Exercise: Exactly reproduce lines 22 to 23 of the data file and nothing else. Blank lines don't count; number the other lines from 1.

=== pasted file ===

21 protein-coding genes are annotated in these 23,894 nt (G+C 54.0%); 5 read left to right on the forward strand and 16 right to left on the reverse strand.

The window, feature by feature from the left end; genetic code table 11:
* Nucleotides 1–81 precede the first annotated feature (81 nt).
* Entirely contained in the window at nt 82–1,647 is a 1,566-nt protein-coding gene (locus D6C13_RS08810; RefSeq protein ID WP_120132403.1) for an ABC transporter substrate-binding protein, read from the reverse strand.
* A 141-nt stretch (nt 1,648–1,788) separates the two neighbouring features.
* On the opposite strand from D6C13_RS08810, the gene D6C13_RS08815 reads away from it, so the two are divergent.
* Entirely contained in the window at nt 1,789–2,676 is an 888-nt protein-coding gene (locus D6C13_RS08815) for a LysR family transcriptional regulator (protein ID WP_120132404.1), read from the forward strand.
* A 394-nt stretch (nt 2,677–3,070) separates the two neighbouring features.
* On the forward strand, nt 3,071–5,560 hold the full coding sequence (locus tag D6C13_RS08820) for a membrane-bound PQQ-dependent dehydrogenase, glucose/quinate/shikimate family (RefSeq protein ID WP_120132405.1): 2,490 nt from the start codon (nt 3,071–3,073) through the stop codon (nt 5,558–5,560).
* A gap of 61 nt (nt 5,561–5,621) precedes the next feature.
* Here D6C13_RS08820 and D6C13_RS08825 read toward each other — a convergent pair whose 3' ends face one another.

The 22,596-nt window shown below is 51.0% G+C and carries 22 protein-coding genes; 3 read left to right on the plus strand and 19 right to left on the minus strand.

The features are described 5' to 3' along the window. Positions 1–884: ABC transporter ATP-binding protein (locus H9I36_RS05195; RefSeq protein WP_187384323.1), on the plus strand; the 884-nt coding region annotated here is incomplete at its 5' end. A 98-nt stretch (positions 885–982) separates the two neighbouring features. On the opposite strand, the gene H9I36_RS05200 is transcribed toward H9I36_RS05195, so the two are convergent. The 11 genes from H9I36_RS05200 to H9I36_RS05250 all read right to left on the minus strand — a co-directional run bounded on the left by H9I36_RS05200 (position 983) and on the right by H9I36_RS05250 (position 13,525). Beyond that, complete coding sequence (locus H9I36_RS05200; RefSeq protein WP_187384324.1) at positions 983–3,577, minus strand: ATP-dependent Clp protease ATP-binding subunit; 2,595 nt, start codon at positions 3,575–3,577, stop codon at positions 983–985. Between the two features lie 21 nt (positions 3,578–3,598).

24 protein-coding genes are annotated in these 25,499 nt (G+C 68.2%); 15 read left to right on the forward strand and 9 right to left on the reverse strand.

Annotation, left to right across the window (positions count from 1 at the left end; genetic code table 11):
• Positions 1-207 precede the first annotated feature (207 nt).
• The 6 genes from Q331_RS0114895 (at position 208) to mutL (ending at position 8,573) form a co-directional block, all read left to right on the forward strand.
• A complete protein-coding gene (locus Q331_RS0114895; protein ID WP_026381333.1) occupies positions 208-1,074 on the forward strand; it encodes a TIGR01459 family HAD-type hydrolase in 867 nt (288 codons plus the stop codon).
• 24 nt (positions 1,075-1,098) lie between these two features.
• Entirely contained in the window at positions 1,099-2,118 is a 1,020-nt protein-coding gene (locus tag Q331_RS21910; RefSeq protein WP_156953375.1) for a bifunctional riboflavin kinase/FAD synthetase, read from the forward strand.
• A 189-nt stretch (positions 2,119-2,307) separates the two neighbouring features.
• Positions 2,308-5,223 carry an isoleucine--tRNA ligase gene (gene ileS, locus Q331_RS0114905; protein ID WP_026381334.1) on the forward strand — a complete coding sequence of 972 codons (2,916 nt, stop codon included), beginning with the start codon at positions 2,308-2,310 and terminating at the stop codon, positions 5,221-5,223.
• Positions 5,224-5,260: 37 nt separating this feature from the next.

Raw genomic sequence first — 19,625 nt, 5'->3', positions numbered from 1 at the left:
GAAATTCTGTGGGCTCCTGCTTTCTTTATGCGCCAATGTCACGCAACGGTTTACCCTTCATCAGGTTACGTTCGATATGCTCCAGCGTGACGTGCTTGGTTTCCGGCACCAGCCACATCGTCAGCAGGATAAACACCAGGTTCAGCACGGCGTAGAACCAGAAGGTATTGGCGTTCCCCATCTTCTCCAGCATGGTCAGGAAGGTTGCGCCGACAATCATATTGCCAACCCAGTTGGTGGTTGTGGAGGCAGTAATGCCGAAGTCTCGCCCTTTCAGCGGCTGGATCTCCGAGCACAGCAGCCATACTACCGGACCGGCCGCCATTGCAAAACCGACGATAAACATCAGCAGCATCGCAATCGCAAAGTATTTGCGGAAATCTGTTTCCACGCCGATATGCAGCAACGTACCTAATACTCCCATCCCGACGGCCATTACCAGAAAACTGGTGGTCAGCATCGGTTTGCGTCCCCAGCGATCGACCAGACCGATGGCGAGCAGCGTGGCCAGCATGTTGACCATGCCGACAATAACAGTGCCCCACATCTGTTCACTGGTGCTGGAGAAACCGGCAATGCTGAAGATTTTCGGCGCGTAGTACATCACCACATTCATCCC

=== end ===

• Positions 2,308-5,223 carry an isoleucine--tRNA ligase gene (gene ileS, locus Q331_RS0114905; protein ID WP_026381334.1) on the forward strand — a complete coding sequence of 972 codons (2,916 nt, stop codon included), beginning with the start codon at positions 2,308-2,310 and terminating at the stop codon, positions 5,221-5,223.
• Positions 5,224-5,260: 37 nt separating this feature from the next.